Water Uptake and Transport in Vascular Plants
Why Do Plants Need So Much Water?
If water is so important to plant growth and survival, then why would plants waste so much of it? The answer to this question lies in another process vital to plants — photosynthesis. To make sugars, plants must absorb carbon dioxide (CO2) from the atmosphere through small pores in their leaves called stomata (Figure 1). However, when stomata open, water is lost to the atmosphere at a prolific rate relative to the small amount of CO2 absorbed; across plant species an average of 400 water molecules are lost for each CO2 molecule gained. The balance between transpiration and photosynthesis forms an essential compromise in the existence of plants; stomata must remain open to build sugars but risk dehydration in the process.
From the Soil into the Plant
Essentially all of the water used by land plants is absorbed from the soil by roots. A root system consists of a complex network of individual roots that vary in age along their length. Roots grow from their tips and initially produce thin and non-woody fine roots. Fine roots are the most permeable portion of a root system, and are thought to have the greatest ability to absorb water, particularly in herbaceous (i.e., non-woody) plants (McCully 1999). Fine roots can be covered by root hairs that significantly increase the absorptive surface area and improve contact between roots and the soil (Figure 2). Some plants also improve water uptake by establishing symbiotic relationships with mycorrhizal fungi, which functionally increase the total absorptive surface area of the root system.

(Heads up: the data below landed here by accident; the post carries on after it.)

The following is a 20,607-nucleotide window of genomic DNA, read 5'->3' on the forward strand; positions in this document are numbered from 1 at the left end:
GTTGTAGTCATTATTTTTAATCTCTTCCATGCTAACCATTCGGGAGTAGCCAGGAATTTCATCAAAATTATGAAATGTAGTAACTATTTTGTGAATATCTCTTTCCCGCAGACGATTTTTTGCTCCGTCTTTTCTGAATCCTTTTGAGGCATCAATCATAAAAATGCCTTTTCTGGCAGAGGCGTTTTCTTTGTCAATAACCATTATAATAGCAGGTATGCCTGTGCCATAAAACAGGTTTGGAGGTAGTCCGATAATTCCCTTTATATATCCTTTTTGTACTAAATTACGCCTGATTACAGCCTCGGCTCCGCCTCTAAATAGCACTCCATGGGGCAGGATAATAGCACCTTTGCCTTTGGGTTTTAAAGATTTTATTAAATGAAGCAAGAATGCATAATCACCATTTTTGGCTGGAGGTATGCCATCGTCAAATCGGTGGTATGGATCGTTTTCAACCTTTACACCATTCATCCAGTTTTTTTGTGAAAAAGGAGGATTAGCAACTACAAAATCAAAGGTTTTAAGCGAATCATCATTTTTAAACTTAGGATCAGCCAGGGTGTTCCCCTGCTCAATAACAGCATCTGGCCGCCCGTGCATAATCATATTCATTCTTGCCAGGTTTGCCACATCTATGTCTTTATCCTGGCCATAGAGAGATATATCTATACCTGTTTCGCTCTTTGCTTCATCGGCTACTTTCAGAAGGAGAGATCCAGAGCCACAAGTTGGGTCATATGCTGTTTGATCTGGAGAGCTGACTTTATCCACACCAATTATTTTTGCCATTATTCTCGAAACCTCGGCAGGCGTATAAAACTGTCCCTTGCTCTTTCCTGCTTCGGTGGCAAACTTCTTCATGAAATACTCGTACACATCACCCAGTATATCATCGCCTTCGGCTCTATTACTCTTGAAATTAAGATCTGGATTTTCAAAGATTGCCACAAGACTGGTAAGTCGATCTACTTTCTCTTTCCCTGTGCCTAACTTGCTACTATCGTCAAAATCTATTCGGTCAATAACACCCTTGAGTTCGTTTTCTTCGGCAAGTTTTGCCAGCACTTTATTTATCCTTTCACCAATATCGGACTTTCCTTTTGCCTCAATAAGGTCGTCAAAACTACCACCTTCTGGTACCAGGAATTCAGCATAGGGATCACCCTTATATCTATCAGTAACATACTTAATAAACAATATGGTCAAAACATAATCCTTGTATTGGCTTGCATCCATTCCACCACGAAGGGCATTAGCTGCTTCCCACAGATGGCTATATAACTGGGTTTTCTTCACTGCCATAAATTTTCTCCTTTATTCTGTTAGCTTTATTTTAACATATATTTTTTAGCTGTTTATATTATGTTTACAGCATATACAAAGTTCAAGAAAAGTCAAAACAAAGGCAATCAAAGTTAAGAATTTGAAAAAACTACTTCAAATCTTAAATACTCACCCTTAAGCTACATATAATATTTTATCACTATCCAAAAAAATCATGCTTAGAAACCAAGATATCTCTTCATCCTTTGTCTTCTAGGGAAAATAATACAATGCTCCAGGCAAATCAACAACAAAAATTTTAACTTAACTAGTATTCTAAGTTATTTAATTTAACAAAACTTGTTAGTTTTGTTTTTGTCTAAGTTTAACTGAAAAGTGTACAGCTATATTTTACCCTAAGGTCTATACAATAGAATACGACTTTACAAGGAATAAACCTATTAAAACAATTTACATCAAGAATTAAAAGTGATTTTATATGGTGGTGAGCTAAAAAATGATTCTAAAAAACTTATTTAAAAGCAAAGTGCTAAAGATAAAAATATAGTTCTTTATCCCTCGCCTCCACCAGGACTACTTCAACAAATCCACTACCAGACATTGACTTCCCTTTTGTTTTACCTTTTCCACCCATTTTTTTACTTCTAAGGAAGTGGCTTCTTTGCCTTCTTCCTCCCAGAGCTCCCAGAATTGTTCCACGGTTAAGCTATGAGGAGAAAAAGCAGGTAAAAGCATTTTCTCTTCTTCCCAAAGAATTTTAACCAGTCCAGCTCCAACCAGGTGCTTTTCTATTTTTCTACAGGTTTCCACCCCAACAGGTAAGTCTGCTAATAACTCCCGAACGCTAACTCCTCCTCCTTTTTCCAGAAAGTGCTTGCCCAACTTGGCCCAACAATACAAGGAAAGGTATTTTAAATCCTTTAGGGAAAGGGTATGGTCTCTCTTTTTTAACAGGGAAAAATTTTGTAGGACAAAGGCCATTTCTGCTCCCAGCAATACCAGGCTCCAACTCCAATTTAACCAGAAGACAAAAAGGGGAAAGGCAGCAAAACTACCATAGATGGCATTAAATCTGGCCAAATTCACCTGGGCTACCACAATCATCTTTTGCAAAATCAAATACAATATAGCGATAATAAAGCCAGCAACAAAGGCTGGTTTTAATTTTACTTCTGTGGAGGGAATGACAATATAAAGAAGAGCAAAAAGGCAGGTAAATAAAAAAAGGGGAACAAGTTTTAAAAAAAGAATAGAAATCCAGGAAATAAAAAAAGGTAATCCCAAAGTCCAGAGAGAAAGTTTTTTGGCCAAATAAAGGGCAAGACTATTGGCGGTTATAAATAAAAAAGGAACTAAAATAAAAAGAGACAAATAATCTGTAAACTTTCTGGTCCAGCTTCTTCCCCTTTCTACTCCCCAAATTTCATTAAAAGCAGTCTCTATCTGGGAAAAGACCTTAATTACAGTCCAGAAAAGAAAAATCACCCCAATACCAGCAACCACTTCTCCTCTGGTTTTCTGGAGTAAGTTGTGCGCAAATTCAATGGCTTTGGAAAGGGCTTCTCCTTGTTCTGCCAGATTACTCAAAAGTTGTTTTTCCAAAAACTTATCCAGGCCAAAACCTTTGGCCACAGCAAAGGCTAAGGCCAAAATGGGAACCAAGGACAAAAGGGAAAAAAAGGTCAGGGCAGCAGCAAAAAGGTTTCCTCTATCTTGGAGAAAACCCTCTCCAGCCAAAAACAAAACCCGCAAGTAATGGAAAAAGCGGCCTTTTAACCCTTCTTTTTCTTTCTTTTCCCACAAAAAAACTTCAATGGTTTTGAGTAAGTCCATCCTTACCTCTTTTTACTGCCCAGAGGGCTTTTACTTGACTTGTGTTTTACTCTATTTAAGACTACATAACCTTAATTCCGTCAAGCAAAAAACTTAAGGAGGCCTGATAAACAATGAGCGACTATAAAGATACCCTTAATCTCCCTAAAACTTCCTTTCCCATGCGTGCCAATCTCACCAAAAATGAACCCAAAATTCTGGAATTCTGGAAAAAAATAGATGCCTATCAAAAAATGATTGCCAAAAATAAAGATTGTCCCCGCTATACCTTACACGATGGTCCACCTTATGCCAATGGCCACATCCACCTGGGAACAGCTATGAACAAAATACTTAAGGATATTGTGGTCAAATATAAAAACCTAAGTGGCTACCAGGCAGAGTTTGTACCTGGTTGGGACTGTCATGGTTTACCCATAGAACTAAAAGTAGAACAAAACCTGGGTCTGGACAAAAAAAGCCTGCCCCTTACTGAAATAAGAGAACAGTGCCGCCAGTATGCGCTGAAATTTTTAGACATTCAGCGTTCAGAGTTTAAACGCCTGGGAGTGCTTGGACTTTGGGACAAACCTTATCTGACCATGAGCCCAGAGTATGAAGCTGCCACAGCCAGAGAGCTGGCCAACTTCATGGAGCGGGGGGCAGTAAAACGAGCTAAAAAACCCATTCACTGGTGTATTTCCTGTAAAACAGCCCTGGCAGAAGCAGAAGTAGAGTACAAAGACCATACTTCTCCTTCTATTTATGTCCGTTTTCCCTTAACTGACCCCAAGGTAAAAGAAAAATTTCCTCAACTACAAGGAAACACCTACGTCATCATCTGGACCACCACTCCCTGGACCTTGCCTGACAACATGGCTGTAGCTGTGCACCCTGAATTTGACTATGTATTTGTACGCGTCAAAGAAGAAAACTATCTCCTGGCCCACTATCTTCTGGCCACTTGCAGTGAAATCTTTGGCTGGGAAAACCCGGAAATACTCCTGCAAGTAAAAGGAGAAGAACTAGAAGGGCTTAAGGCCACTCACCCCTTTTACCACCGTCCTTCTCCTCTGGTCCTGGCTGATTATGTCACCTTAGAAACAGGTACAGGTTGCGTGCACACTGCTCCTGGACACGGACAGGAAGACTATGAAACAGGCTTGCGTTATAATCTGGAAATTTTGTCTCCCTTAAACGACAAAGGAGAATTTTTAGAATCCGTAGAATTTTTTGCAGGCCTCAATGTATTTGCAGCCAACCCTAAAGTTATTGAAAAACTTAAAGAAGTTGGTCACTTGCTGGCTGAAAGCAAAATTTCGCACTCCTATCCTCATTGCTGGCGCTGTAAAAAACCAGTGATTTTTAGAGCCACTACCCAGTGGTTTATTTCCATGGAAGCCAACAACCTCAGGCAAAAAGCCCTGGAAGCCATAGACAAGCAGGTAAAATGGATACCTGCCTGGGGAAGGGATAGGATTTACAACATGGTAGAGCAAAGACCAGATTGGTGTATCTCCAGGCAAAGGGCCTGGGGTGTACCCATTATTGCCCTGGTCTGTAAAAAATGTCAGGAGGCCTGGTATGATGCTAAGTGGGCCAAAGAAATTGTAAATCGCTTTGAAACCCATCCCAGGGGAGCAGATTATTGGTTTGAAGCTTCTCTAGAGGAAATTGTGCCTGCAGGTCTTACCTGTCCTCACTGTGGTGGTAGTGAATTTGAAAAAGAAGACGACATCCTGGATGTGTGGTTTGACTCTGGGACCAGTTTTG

Roots of woody plants form bark as they age, much like the trunks of large trees. While bark formation decreases the permeability of older roots they can still absorb considerable amounts of water (MacFall et al. 1990, Chung & Kramer 1975). This is important for trees and shrubs since woody roots can constitute ~99% of the root surface in some forests (Kramer & Bullock 1966).
Roots have the amazing ability to grow away from dry sites toward wetter patches in the soil — a phenomenon called hydrotropism. Positive hydrotropism occurs when cell elongation is inhibited on the humid side of a root, while elongation on the dry side is unaffected or slightly stimulated resulting in a curvature of the root and growth toward a moist patch (Takahashi 1994). The root cap is most likely the site of hydrosensing; while the exact mechanism of hydrotropism is not known, recent work with the plant model Arabidopsis has shed some light on the mechanism at the molecular level (see Eapen et al. 2005 for more details).
Roots of many woody species have the ability to grow extensively to explore large volumes of soil. Deep roots (>5 m) are found in most environments (Canadell et al. 1996, Schenk & Jackson 2002) allowing plants to access water from permanent water sources at substantial depth (Figure 3). Roots from the Shepard’s tree (Boscia albitrunca) have been found growing at depths 68 m in the central Kalahari, while those of other woody species can spread laterally up to 50 m on one side of the plant (Schenk & Jackson 2002). Surprisingly, most arid-land plants have very shallow root systems, and the deepest roots consistently occur in climates with strong seasonal precipitation (i.e., Mediterranean and monsoonal climates).
Flow = Δψ / R,
which is analogous to electron flow in an electrical circuit described by Ohm’s law equation:
i = V / R,
where R is the resistance, i is the current or flow of electrons, and V is the voltage. In the plant system, Vis equivalent to the water potential difference driving flow (Δψ) and i is equivalent to the flow of water through/across a plant segment. Using these plant equivalents, the Ohm’s law analogy can be used to quantify the hydraulic conductance (i.e., the inverse of hydraulic R) of individual segments (i.e., roots, stems, leaves) or the whole plant (from soil to atmosphere).